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Short Cuts:

all of 'em
tom [an error occurred while processing this directive]
tesla [an error occurred while processing this directive]
mu [an error occurred while processing this directive]
tomgtk [an error occurred while processing this directive]

all of 'em
tom 1.1.1
tomgtk 0.11
tesla 0.91
gp 0.5
mu 1.0

GIF free NOW!

Tesla is the new TOM compiler, written in TOM. It is the compiler of choice and is actively developed and maintained.

How to build and install Tesla is explained in the Tesla install instructions. Note that you do not need TOM to boot Tesla the TOM compiler into existence. (Also note that when using Tesla to build TOM programs, TOM no longer depends on Objective-C or GNU CC.)


Sat Apr 14 2001
In the last year, many bugs have been fixed, in tesla and in the supporting libraries and utilities. Blocks are now much less likely to have compile-time errors. The 'obsolete' keyword has been added and is largely working. At this point, tesla should be the primary choice when looking for a TOM compiler.
Sat Feb 12 2000
I have found and fixed the problem with gp needing the :gc-pth 1000000 on the command line to prevent it from dumping core. The fixed bug was in the TOM run time library. There should now be no more problems with building the bootstrap. Test it! Without major problems, the current snapshot of Tesla will become version 0.94.
Thu Feb 11 2000
I have found and fixed the problem with TOM shared library units! Incidentally, I also removed the big hack that imposed a limit on the number of non-static class variables that extensions could introduce or was wasting memory in the absence of those extensions. Test it widely (wildly?)!
Sat Feb 5 2000
Status: Tesla bootstrap works on i386 and PPC, but shared libraries of TOM units do not. In addition, there is a garbage collection problem that pops up when running gp on mu/ Add :gc-pth 1000000 on the command line for now - it effectively inhibits the program to do garbage collection.
Tesla can compile TOM/Gtk now, after fixing a bug reported by David Wallin.
Thu Jan 27 2000
The correct functioning of the Tesla bootstrap on PowerPC Linux has been verified (I had to add `:gc-pth 1000000' on the invocation of gp and use static libraries though; investigations are ongoing).
Thu Jan 20 2000
I have verified on a clean machine that the bootstrap install works, at least on my i386 Linux box, as described in installation instructions.
I've registered and mentioned Tesla on
Sat Dec 18 1999
Many bug-fixes to the Tesla bootstrap and TOM standard libraries.
Thu Dec 16 1999
Tesla can be bootstrapped from stable snapshot sources! Read the step-by-step instructions here.
Tue Oct 19 1999
Released version 0.91! Experimental, but very usable. Besides, Tesla provides Blocks -- reason enough to start using it!
Sat Oct 2 1999
Implemented the garbage collection of blocks, or, to be precise: the proper protection of objects still referenced from a block. As very often with TOM, it was easy, given the solid software architecture already present.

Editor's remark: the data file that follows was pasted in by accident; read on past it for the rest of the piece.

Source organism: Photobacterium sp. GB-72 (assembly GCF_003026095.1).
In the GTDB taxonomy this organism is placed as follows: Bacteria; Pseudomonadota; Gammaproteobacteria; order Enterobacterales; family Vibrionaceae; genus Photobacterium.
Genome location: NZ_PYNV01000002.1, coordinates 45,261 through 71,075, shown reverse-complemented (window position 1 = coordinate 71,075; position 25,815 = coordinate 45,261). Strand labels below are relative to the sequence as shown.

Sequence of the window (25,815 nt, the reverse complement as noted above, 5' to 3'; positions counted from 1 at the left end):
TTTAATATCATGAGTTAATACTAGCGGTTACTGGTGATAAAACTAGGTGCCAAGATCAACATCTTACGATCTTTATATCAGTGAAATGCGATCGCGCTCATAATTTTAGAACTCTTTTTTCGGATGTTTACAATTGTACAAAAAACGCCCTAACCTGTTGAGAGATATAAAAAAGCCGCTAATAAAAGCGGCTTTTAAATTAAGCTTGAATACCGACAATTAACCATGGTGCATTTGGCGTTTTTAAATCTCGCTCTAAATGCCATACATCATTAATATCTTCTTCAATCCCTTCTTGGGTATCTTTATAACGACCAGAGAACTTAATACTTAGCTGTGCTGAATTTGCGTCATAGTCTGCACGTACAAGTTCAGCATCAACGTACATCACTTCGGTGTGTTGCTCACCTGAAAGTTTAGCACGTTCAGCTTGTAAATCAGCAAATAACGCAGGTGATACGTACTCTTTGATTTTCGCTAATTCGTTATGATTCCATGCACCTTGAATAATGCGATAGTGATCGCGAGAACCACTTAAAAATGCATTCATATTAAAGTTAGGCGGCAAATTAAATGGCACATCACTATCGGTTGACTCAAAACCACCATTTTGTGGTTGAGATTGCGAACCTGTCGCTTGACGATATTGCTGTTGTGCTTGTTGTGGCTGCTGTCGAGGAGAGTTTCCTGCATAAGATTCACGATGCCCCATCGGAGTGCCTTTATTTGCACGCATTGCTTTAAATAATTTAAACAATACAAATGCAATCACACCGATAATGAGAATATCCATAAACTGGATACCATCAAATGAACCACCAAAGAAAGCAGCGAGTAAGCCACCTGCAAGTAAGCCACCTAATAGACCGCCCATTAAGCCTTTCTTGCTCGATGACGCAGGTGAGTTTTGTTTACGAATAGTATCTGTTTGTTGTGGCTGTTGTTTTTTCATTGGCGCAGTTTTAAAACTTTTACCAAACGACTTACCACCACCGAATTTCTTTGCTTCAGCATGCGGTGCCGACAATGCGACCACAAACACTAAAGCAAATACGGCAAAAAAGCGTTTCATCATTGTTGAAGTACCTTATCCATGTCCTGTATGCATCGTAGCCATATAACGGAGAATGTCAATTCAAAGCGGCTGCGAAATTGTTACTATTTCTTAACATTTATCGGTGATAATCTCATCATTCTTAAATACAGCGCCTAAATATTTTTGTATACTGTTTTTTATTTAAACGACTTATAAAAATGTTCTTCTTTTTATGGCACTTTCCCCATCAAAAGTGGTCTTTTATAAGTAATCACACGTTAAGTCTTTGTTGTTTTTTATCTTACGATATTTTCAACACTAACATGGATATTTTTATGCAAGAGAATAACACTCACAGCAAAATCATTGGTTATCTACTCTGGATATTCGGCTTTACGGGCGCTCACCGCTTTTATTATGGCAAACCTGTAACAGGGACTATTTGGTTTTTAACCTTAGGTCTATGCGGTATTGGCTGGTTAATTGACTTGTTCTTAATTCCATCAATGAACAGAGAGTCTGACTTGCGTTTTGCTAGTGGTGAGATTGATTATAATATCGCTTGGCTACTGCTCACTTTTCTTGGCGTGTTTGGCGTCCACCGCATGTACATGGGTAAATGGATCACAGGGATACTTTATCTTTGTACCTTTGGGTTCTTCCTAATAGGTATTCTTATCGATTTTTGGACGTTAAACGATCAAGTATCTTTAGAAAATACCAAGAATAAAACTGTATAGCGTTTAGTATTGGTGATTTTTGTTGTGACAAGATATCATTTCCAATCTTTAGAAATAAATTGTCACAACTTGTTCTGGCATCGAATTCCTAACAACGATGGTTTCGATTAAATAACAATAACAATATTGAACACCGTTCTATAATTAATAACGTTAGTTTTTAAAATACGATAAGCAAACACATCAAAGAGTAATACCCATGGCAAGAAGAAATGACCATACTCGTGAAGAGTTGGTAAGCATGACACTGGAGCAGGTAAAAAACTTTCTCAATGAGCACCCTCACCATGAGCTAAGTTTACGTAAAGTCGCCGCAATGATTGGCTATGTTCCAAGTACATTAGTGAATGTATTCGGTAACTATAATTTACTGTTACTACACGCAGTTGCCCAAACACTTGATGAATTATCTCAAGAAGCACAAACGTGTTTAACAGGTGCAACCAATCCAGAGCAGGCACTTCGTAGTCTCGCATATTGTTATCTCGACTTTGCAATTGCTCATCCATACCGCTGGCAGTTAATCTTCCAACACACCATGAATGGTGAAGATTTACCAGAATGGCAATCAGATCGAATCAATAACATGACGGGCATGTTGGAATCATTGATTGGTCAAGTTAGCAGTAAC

Wed Sep 22 1999
Completed the implementation of TOM Blocks with the addition of block variables (ignoring, for the moment, garbage collection and block deactivation). A block variable maintains its value between successive evaluations of the block; compare them with static variables in a C function if you like. As an example, the following code will print the first ten powers of two:
  main Array arguments
  Block b = |{ /* no arguments */
	    | int a = 1;
	    | [[[stdio out] print a] nl];
	      a *= 2;

  int i;
  for (i = 0; i < 10; i++)
    [b eval];
Note that the assignment a = 1 is executed before the block is allocated and assigned to b.

Mon Sep 6 1999
Added a familiar do method to the Indexed collection class, making possible the following program (it prints its arguments and their count):
  main Array arguments
  int num_args;

  [arguments do |{All arg
                || [[[stdio out]
                     print ("argument: `", arg, "'")] nl];

  [[[stdio out] print (num_args, " arguments")] nl];
This example is actually the first example that comes with Tesla, as examples/block1.t.

Sun Sep 5 1999
Implemented context references from a block to local variables and method arguments in the enclosing scope. Fixed the type mismatches of Block's eval methods up to a certain level: they now allow the invocation of blocks with a single-value return from a void context. All this means that the following works as expected (it will print 2 plus the number of arguments to the program):
  main Array arguments
  int i;

  [|{ (int, int) (j, k)
   || i = j + k + [arguments length];
   eval (1, 1)];

  [[[stdio out] print i] nl];
What's left to be done? Only block variables (those things between `||' in the examples up to now) and block invalidation. And a cleanup of the Tesla code after what I've hacked into it while getting blocks to work :-)

Mon Aug 30 1999
Implemented non-void return types (this will print `24 42'):
Block swap = |{ (int, int) (i, j)
             || (j, i);
int j, k;
(j, k) = [swap eval (42, 24)];
[[[stdio out] print (j, " ", k)] nl];
Sun Aug 29 1999
Partially done with implementing blocks: only context references, non-void return types, partially mismatching return types, and block variables are left to be done. That means, the following works (it will print the number 66):
Block b = |{ (int, int) (i, j)
          || [[[stdio out] print i + j] nl];
[b eval (42, 24)];
3 Mar 1999
Tesla as a plug-in replacement for tomc.
28 Jul 1998
First pre-alpha release of Tesla 0.1.
28 Jul 1998
Tesla is stable!
17 Jul 1998
Tesla boots!
16 Jul 1998
first results of tesla-built-tesla
2 Jun 1998
first real code
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